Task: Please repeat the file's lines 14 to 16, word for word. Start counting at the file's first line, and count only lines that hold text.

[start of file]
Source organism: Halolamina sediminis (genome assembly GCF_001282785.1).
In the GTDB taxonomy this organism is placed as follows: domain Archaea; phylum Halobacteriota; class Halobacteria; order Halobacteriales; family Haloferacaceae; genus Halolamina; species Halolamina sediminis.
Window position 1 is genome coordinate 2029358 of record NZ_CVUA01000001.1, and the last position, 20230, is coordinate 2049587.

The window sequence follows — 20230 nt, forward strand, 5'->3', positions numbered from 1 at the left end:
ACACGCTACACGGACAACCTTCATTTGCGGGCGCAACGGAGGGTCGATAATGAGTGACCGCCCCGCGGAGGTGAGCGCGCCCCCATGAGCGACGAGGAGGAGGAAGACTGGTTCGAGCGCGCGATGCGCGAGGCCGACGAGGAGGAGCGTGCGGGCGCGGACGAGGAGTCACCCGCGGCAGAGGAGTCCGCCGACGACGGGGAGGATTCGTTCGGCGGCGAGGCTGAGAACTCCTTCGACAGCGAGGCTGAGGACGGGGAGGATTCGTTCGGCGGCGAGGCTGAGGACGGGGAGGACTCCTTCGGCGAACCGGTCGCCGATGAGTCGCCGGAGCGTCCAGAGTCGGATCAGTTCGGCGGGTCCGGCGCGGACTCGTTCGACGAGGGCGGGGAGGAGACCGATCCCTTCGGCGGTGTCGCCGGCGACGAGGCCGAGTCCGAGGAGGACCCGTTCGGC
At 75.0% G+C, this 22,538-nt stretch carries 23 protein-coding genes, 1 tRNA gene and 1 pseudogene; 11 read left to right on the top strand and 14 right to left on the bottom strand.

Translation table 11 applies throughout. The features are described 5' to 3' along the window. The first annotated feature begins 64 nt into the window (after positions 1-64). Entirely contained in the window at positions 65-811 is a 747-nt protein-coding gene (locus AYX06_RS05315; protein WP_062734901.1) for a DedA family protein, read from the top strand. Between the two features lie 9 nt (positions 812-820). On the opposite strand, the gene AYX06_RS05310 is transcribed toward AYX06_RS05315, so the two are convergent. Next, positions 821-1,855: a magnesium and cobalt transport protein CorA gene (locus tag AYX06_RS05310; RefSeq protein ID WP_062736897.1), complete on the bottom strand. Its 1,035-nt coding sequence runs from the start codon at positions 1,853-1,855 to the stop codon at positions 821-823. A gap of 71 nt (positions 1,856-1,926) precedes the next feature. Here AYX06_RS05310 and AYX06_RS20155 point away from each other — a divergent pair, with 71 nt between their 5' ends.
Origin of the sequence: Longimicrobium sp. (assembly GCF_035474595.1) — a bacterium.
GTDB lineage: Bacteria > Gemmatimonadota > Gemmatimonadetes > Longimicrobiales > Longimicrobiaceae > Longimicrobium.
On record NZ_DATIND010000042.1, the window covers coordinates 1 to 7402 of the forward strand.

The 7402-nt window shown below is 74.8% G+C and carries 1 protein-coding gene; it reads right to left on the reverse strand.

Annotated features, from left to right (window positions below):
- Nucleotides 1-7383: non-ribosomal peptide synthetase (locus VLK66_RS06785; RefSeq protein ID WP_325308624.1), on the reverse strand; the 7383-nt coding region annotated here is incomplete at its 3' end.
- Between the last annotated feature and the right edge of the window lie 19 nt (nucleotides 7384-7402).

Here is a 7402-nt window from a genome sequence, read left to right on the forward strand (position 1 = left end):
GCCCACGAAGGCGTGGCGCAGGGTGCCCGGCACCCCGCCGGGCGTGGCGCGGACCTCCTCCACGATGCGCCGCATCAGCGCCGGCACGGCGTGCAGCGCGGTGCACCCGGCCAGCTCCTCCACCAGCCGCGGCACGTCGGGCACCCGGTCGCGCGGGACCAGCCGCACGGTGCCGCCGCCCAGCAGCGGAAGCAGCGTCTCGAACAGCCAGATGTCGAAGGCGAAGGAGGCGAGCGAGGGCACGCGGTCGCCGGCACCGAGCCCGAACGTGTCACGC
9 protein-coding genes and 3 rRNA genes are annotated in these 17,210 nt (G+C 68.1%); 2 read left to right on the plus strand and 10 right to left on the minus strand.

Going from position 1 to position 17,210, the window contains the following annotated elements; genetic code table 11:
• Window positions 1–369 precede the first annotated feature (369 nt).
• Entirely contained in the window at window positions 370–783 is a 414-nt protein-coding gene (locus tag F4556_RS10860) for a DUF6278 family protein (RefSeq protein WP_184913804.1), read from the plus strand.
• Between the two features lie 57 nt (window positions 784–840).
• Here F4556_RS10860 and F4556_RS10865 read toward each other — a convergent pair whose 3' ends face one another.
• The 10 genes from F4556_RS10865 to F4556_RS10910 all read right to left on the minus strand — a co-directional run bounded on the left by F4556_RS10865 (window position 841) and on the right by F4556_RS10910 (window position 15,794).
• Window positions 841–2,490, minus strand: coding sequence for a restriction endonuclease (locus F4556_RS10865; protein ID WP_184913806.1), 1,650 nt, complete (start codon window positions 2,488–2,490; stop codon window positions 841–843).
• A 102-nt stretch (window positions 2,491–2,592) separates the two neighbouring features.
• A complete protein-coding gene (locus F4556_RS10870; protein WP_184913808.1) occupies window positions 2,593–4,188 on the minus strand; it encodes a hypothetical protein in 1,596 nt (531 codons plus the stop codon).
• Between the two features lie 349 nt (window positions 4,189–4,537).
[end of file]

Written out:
- Between the last annotated feature and the right edge of the window lie 19 nt (nucleotides 7384-7402).

Here is a 7402-nt window from a genome sequence, read left to right on the forward strand (position 1 = left end):
GCCCACGAAGGCGTGGCGCAGGGTGCCCGGCACCCCGCCGGGCGTGGCGCGGACCTCCTCCACGATGCGCCGCATCAGCGCCGGCACGGCGTGCAGCGCGGTGCACCCGGCCAGCTCCTCCACCAGCCGCGGCACGTCGGGCACCCGGTCGCGCGGGACCAGCCGCACGGTGCCGCCGCCCAGCAGCGGAAGCAGCGTCTCGAACAGCCAGATGTCGAAGGCGAAGGAGGCGAGCGAGGGCACGCGGTCGCCGGCACCGAGCCCGAACGTGTCACGC